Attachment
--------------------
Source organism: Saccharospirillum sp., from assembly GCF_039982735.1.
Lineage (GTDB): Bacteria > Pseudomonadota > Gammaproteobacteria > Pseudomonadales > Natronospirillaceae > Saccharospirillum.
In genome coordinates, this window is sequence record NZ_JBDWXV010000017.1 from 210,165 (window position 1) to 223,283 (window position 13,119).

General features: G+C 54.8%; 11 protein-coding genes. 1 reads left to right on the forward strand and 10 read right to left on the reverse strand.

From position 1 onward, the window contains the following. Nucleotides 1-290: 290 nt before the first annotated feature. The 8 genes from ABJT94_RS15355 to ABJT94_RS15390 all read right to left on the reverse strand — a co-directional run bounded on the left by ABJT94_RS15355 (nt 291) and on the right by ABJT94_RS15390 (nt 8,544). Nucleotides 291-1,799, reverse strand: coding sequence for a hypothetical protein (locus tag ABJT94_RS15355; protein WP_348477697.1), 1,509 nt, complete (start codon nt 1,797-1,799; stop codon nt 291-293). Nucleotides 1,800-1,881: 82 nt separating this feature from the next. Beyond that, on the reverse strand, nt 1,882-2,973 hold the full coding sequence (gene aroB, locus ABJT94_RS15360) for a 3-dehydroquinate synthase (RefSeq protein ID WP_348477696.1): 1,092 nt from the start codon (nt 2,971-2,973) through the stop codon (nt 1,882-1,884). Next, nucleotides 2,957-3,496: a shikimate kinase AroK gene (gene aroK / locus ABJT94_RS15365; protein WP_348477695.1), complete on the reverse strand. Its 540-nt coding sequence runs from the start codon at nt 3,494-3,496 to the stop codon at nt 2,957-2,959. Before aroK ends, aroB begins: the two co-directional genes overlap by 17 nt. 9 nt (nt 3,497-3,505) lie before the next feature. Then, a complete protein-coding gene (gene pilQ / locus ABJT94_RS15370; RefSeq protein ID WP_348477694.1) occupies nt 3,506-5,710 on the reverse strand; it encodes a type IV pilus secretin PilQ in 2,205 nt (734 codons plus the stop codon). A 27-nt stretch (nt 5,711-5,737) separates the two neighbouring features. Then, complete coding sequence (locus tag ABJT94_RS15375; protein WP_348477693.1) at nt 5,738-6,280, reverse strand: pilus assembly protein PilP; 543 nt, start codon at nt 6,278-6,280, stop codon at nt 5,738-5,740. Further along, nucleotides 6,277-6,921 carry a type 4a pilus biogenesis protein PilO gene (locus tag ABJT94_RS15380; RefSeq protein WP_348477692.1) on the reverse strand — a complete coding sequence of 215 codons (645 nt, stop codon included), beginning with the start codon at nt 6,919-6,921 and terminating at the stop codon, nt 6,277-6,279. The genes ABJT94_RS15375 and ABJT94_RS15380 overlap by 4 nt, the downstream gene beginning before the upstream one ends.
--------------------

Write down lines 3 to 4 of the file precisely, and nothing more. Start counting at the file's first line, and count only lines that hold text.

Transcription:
In genome coordinates, this window is sequence record NZ_JBDWXV010000017.1 from 210,165 (window position 1) to 223,283 (window position 13,119).

General features: G+C 54.8%; 11 protein-coding genes. 1 reads left to right on the forward strand and 10 read right to left on the reverse strand.